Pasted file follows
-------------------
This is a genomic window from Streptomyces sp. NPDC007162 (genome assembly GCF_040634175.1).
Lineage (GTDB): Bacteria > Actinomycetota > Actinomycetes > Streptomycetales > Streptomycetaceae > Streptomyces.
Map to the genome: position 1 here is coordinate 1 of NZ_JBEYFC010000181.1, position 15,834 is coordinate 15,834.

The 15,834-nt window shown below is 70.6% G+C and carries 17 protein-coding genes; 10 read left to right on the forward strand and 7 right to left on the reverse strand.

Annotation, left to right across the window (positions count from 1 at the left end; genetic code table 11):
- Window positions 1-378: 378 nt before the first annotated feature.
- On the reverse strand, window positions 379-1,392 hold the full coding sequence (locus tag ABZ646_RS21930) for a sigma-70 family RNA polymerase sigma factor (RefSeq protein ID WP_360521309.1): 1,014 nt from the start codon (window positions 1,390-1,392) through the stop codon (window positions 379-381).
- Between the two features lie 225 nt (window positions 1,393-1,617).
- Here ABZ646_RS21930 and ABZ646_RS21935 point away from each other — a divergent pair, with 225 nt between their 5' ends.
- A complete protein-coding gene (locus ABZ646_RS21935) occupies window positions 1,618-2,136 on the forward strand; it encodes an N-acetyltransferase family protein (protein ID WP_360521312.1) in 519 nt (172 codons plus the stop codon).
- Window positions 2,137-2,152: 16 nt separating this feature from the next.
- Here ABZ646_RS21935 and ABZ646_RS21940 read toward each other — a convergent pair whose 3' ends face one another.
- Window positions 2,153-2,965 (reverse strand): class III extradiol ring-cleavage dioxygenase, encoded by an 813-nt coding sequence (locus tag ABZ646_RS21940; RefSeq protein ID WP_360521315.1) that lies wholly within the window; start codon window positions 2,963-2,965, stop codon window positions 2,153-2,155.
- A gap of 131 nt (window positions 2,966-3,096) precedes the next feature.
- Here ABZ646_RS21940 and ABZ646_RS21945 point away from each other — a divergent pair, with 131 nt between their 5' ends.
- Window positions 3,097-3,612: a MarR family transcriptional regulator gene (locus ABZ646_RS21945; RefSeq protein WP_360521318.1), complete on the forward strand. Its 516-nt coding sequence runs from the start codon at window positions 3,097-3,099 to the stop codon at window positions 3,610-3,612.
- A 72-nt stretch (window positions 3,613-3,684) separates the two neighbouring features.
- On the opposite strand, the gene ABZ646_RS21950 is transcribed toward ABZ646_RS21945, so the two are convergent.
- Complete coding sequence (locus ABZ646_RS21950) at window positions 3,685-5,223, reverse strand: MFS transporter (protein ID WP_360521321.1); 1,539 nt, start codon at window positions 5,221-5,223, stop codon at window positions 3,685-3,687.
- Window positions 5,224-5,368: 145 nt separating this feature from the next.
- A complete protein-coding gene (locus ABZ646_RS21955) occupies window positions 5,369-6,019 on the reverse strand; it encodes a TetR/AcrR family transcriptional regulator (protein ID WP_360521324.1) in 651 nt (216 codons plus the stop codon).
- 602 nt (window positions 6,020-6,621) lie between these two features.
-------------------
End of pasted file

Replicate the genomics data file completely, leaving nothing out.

This is a genomic window from Streptomyces sp. NPDC007162 (genome assembly GCF_040634175.1).
Lineage (GTDB): Bacteria > Actinomycetota > Actinomycetes > Streptomycetales > Streptomycetaceae > Streptomyces.
Map to the genome: position 1 here is coordinate 1 of NZ_JBEYFC010000181.1, position 15,834 is coordinate 15,834.

The 15,834-nt window shown below is 70.6% G+C and carries 17 protein-coding genes; 10 read left to right on the forward strand and 7 right to left on the reverse strand.

Annotation, left to right across the window (positions count from 1 at the left end; genetic code table 11):
- Window positions 1-378: 378 nt before the first annotated feature.
- On the reverse strand, window positions 379-1,392 hold the full coding sequence (locus tag ABZ646_RS21930) for a sigma-70 family RNA polymerase sigma factor (RefSeq protein ID WP_360521309.1): 1,014 nt from the start codon (window positions 1,390-1,392) through the stop codon (window positions 379-381).
- Between the two features lie 225 nt (window positions 1,393-1,617).
- Here ABZ646_RS21930 and ABZ646_RS21935 point away from each other — a divergent pair, with 225 nt between their 5' ends.
- A complete protein-coding gene (locus ABZ646_RS21935) occupies window positions 1,618-2,136 on the forward strand; it encodes an N-acetyltransferase family protein (protein ID WP_360521312.1) in 519 nt (172 codons plus the stop codon).
- Window positions 2,137-2,152: 16 nt separating this feature from the next.
- Here ABZ646_RS21935 and ABZ646_RS21940 read toward each other — a convergent pair whose 3' ends face one another.
- Window positions 2,153-2,965 (reverse strand): class III extradiol ring-cleavage dioxygenase, encoded by an 813-nt coding sequence (locus tag ABZ646_RS21940; RefSeq protein ID WP_360521315.1) that lies wholly within the window; start codon window positions 2,963-2,965, stop codon window positions 2,153-2,155.
- A gap of 131 nt (window positions 2,966-3,096) precedes the next feature.
- Here ABZ646_RS21940 and ABZ646_RS21945 point away from each other — a divergent pair, with 131 nt between their 5' ends.
- Window positions 3,097-3,612: a MarR family transcriptional regulator gene (locus ABZ646_RS21945; RefSeq protein WP_360521318.1), complete on the forward strand. Its 516-nt coding sequence runs from the start codon at window positions 3,097-3,099 to the stop codon at window positions 3,610-3,612.
- A 72-nt stretch (window positions 3,613-3,684) separates the two neighbouring features.
- On the opposite strand, the gene ABZ646_RS21950 is transcribed toward ABZ646_RS21945, so the two are convergent.
- Complete coding sequence (locus ABZ646_RS21950) at window positions 3,685-5,223, reverse strand: MFS transporter (protein ID WP_360521321.1); 1,539 nt, start codon at window positions 5,221-5,223, stop codon at window positions 3,685-3,687.
- Window positions 5,224-5,368: 145 nt separating this feature from the next.
- A complete protein-coding gene (locus ABZ646_RS21955) occupies window positions 5,369-6,019 on the reverse strand; it encodes a TetR/AcrR family transcriptional regulator (protein ID WP_360521324.1) in 651 nt (216 codons plus the stop codon).
- 602 nt (window positions 6,020-6,621) lie between these two features.